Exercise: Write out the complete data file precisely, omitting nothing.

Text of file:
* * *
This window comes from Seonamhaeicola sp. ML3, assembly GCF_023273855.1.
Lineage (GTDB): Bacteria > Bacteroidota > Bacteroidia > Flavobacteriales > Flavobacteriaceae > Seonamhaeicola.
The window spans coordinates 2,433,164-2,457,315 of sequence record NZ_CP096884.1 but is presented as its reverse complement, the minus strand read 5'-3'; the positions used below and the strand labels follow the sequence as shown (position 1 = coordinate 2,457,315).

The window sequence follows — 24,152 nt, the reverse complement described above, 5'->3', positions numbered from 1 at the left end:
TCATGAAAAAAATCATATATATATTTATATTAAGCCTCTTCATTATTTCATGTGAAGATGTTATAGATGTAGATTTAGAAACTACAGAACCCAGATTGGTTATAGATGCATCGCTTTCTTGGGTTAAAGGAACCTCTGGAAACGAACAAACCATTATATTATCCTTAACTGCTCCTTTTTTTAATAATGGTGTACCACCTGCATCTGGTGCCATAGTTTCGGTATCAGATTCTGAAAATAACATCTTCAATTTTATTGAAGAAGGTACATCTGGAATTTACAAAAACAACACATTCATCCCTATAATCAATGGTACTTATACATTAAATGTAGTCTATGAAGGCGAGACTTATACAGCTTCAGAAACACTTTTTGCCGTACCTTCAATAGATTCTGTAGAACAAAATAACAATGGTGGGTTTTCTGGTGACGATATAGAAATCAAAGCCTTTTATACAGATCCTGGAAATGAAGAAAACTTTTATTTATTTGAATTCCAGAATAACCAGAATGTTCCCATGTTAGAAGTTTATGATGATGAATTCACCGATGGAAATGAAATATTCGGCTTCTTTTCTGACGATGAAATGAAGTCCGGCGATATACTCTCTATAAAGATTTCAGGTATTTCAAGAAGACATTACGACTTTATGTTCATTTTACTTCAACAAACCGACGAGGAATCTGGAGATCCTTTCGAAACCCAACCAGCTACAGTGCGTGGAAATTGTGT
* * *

This window comes from Seonamhaeicola sp. ML3, assembly GCF_023273855.1.
Lineage (GTDB): Bacteria > Bacteroidota > Bacteroidia > Flavobacteriales > Flavobacteriaceae > Seonamhaeicola.
The window spans coordinates 2,433,164-2,457,315 of sequence record NZ_CP096884.1 but is presented as its reverse complement, the minus strand read 5'-3'; the positions used below and the strand labels follow the sequence as shown (position 1 = coordinate 2,457,315).

The window sequence follows — 24,152 nt, the reverse complement described above, 5'->3', positions numbered from 1 at the left end:
TCATGAAAAAAATCATATATATATTTATATTAAGCCTCTTCATTATTTCATGTGAAGATGTTATAGATGTAGATTTAGAAACTACAGAACCCAGATTGGTTATAGATGCATCGCTTTCTTGGGTTAAAGGAACCTCTGGAAACGAACAAACCATTATATTATCCTTAACTGCTCCTTTTTTTAATAATGGTGTACCACCTGCATCTGGTGCCATAGTTTCGGTATCAGATTCTGAAAATAACATCTTCAATTTTATTGAAGAAGGTACATCTGGAATTTACAAAAACAACACATTCATCCCTATAATCAATGGTACTTATACATTAAATGTAGTCTATGAAGGCGAGACTTATACAGCTTCAGAAACACTTTTTGCCGTACCTTCAATAGATTCTGTAGAACAAAATAACAATGGTGGGTTTTCTGGTGACGATATAGAAATCAAAGCCTTTTATACAGATCCTGGAAATGAAGAAAACTTTTATTTATTTGAATTCCAGAATAACCAGAATGTTCCCATGTTAGAAGTTTATGATGATGAATTCACCGATGGAAATGAAATATTCGGCTTCTTTTCTGACGATGAAATGAAGTCCGGCGATATACTCTCTATAAAGATTTCAGGTATTTCAAGAAGACATTACGACTTTATGTTCATTTTACTTCAACAAACCGACGAGGAATCTGGAGATCCTTTCGAAACCCAACCAGCTACAGTGCGTGGAAATTGTGT